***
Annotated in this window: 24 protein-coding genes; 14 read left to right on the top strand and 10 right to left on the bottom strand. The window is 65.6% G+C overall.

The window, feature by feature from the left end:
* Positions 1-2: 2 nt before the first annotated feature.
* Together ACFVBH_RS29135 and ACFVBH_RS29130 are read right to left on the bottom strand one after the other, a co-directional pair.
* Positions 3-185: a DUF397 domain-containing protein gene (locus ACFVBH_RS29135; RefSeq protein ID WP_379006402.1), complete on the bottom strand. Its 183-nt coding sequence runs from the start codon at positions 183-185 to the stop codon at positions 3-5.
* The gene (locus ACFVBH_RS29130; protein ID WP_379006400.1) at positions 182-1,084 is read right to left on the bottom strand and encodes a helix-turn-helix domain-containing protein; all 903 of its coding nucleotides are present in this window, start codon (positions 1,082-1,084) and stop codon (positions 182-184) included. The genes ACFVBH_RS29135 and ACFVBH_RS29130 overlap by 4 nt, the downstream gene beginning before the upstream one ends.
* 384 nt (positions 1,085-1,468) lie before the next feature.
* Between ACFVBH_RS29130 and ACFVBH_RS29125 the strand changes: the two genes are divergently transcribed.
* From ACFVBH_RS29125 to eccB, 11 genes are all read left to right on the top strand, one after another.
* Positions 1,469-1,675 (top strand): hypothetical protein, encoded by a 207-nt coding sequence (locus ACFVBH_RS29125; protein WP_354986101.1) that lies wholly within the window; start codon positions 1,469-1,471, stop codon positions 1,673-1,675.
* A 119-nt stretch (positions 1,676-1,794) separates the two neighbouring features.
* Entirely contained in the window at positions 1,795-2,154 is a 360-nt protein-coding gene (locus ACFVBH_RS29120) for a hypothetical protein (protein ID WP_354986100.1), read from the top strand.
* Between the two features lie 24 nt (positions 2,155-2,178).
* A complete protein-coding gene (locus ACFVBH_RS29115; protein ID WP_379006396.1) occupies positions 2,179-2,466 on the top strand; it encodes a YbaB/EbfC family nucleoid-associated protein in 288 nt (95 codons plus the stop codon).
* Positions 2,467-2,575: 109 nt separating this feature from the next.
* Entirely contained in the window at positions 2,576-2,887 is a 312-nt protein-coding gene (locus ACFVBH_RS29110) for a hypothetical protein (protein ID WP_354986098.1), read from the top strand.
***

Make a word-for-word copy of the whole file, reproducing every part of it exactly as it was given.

Annotated in this window: 24 protein-coding genes; 14 read left to right on the top strand and 10 right to left on the bottom strand. The window is 65.6% G+C overall.

The window, feature by feature from the left end:
* Positions 1-2: 2 nt before the first annotated feature.
* Together ACFVBH_RS29135 and ACFVBH_RS29130 are read right to left on the bottom strand one after the other, a co-directional pair.
* Positions 3-185: a DUF397 domain-containing protein gene (locus ACFVBH_RS29135; RefSeq protein ID WP_379006402.1), complete on the bottom strand. Its 183-nt coding sequence runs from the start codon at positions 183-185 to the stop codon at positions 3-5.
* The gene (locus ACFVBH_RS29130; protein ID WP_379006400.1) at positions 182-1,084 is read right to left on the bottom strand and encodes a helix-turn-helix domain-containing protein; all 903 of its coding nucleotides are present in this window, start codon (positions 1,082-1,084) and stop codon (positions 182-184) included. The genes ACFVBH_RS29135 and ACFVBH_RS29130 overlap by 4 nt, the downstream gene beginning before the upstream one ends.
* 384 nt (positions 1,085-1,468) lie before the next feature.
* Between ACFVBH_RS29130 and ACFVBH_RS29125 the strand changes: the two genes are divergently transcribed.
* From ACFVBH_RS29125 to eccB, 11 genes are all read left to right on the top strand, one after another.
* Positions 1,469-1,675 (top strand): hypothetical protein, encoded by a 207-nt coding sequence (locus ACFVBH_RS29125; protein WP_354986101.1) that lies wholly within the window; start codon positions 1,469-1,471, stop codon positions 1,673-1,675.
* A 119-nt stretch (positions 1,676-1,794) separates the two neighbouring features.
* Entirely contained in the window at positions 1,795-2,154 is a 360-nt protein-coding gene (locus ACFVBH_RS29120) for a hypothetical protein (protein ID WP_354986100.1), read from the top strand.
* Between the two features lie 24 nt (positions 2,155-2,178).
* A complete protein-coding gene (locus ACFVBH_RS29115; protein ID WP_379006396.1) occupies positions 2,179-2,466 on the top strand; it encodes a YbaB/EbfC family nucleoid-associated protein in 288 nt (95 codons plus the stop codon).
* Positions 2,467-2,575: 109 nt separating this feature from the next.
* Entirely contained in the window at positions 2,576-2,887 is a 312-nt protein-coding gene (locus ACFVBH_RS29110) for a hypothetical protein (protein ID WP_354986098.1), read from the top strand.